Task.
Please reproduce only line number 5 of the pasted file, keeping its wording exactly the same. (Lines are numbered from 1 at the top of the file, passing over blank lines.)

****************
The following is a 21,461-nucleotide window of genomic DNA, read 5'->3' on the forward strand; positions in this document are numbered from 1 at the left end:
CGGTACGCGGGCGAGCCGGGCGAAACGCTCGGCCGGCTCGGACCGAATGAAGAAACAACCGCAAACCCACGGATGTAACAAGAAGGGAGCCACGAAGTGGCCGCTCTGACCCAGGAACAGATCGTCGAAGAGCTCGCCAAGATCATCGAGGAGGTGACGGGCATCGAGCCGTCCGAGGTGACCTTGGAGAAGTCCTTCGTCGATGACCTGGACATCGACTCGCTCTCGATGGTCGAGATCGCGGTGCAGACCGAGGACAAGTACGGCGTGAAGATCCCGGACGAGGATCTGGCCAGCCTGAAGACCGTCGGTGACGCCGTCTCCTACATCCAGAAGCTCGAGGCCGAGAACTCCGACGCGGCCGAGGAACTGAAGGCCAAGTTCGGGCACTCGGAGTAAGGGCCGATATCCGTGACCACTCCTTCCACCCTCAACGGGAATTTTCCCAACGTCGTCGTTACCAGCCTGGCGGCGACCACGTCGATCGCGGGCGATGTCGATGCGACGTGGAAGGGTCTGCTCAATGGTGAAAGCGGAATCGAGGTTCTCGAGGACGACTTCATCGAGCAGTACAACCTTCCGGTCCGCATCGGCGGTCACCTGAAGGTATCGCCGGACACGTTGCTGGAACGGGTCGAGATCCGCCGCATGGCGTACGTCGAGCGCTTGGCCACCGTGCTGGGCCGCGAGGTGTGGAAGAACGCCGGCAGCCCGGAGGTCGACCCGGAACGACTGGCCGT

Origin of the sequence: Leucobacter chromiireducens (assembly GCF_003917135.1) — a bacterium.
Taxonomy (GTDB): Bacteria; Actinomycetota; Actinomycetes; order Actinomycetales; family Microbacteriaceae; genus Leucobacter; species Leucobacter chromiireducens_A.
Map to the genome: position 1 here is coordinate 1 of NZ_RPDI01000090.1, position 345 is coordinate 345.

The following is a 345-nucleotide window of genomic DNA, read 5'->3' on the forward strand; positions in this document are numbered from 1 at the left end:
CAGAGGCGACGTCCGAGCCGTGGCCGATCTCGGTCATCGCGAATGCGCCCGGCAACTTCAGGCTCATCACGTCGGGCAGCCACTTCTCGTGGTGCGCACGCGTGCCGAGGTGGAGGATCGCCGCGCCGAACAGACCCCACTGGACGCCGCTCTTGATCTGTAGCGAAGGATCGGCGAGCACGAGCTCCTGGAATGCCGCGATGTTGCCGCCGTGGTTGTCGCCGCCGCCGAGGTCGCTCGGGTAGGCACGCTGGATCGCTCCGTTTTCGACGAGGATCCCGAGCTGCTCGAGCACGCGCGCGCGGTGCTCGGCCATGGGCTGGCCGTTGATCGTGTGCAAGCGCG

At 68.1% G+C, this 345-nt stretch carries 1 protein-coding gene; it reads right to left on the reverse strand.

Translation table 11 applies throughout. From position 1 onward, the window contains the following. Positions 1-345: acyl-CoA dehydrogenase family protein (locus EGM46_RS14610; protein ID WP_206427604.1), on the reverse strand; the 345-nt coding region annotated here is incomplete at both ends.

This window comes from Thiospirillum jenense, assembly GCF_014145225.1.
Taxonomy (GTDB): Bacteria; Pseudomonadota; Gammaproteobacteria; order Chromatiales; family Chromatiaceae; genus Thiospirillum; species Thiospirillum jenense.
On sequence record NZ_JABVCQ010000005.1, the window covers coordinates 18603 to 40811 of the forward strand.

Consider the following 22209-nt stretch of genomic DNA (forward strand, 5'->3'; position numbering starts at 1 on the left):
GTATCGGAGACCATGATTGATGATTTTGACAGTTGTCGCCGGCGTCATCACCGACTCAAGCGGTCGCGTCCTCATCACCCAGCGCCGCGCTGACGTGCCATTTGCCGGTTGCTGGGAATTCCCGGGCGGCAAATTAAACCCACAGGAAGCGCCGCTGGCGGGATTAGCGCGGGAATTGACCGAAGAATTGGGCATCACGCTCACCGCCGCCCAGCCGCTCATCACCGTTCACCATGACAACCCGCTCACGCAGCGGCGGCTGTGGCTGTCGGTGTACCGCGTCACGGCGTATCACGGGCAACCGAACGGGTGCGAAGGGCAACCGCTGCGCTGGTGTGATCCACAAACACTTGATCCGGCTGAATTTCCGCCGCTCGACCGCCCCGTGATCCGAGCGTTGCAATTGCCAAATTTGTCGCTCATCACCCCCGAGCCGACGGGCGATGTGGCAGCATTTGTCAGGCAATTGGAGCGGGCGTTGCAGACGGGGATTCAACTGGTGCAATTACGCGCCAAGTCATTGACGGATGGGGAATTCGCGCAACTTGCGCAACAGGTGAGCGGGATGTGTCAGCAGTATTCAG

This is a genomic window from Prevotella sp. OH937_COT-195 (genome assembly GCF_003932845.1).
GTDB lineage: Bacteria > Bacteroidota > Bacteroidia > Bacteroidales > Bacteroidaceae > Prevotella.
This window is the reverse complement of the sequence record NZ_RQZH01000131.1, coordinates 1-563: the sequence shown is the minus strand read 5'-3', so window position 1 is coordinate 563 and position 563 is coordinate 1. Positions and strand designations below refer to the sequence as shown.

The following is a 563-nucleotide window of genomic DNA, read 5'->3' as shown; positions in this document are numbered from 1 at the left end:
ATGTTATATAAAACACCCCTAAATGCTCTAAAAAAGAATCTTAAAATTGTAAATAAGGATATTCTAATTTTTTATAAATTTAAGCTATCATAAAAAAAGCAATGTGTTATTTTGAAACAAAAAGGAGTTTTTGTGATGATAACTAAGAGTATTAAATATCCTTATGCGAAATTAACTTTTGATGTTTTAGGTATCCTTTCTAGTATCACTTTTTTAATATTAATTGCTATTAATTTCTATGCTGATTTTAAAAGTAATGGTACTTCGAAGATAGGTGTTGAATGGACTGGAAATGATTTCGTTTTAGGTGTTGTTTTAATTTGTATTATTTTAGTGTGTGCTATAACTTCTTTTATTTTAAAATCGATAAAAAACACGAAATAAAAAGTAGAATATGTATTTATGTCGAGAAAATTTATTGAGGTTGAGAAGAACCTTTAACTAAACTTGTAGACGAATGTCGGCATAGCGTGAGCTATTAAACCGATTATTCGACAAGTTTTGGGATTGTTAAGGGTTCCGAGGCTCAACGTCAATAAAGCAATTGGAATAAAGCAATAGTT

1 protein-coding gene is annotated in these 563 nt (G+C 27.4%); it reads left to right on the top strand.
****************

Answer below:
Map to the genome: position 1 here is coordinate 1 of NZ_RPDI01000090.1, position 345 is coordinate 345.